Eurozone Slowdown: Evidence from Trade Flows
The European economy is heavily penalized by German stagnation
Published by Marzia Moccia. .Slowdown Europe Conjuncture Industries Uncertainty Eurozone Global economic trends
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The availability of European trade flows data updated to Q3-2019 makes it possible to map the economic slowdown that is affecting the Eurozone.
Based on the information available in the ExportPlanning Quarterly EU trade database, EU trade flows signaled a timid growth in the third quarter of the year. In particular, imports grew by 1% year-on-year, while exports closed the quarter growing by 1.6%.
The result shows a significant reduction in the intensity of growth in European trade flows: the deceleration is particularly evident in the last two quarters of 2019, as shown in the chart below.
The performance recorded by intra-EU trade flows weighed heavily on the deceleration shown in the last two quarters. Extra-EU trade flows, on the other hand, showed higher growth in the first six months of 2019, while they aligned with the growth rates recorded by intra-EU trade flows during the third quarter.
For an open economy like the European one, a slowdown in terms of trade flows is therefore a consistent indicator of the presence of difficulties: as a matter of fact, the EU is penalized by an unfavorable international economic situation and by structural economic difficulties, such as the German economy slowdown.
The sharp deceleration of European imports supports the hypothesis of difficulty of the European industry, which is heavily penalized by the German slowdown: in the third quarter of 2019 the country's imports signaled a 1.6% contraction.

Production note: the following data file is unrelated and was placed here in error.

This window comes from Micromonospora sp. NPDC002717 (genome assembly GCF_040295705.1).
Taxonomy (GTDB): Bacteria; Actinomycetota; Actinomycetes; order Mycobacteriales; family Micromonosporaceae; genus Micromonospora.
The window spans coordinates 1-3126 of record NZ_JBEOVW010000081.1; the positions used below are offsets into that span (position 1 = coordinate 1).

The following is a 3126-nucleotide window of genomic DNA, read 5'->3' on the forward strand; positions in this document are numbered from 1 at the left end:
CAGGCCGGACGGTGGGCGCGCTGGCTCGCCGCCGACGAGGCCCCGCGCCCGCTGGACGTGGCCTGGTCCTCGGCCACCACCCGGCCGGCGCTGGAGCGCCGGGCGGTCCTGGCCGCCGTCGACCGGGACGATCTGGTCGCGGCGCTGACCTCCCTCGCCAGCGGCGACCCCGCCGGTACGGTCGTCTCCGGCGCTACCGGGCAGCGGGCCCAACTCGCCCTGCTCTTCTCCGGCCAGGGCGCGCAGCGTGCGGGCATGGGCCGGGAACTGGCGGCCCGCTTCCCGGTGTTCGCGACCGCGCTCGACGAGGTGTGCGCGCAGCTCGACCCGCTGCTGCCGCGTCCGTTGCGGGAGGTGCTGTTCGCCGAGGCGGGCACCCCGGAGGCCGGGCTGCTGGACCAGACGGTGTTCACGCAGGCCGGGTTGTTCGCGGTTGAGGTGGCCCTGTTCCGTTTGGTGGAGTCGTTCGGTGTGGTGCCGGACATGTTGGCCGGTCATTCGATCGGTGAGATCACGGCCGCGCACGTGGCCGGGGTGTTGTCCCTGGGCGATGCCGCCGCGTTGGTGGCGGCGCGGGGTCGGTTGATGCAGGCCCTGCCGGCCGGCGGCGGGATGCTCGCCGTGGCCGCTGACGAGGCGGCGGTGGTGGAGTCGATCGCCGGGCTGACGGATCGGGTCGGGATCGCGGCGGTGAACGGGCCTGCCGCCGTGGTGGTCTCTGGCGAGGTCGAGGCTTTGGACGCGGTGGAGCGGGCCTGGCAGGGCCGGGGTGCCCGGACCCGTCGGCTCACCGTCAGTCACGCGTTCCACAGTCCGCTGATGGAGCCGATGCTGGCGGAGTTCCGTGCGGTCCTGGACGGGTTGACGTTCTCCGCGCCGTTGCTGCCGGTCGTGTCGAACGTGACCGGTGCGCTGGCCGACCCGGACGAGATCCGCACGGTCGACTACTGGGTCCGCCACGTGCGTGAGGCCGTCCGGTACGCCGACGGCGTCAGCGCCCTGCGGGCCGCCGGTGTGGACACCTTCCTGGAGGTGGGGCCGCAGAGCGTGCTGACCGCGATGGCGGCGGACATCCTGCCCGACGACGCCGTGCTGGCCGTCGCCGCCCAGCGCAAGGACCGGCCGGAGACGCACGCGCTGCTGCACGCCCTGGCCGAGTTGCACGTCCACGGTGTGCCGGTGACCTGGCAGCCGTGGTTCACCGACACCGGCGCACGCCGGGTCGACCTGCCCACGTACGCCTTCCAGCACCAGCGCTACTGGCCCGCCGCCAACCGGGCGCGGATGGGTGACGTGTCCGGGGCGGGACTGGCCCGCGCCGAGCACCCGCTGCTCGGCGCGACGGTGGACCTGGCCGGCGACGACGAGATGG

In order to understand which sectors were affected the most by the slowdown, the following chart shows the European imports by products. The x-axis represents the y-o-y change recorded in Q3-2018, while the y-axis shows the y-o-y change reported in Q3-2019. In this way, it is possible to identify the sectors that have slowed down to a greater extent in the area at the bottom right of the graph.
Based on what is reported in the graph, two main considerations emerge:
- Firstly, the slowdown in EU imports seems to be a general slowdown, which is affecting both consumer goods and industrial goods.
- Secondly, the most significant deceleration is experienced by the European demand for intermediate and investment goods, as well as raw materials. The result is a sign of the difficulties currently experienced by European manufacturing and the low confidence of economic operators, which seem to delay investment decisions.
Although the slowdown in the Eurozone does not seem to be exclusively cyclical, the announcement of a new Brexit agreement and the possible (albeit partial) commercial truce announced by US President Trump could improve investors' expectations and restart the investment cycle. The coming months will therefore be crucial in order to understand the intensity of the EU economic slowdown.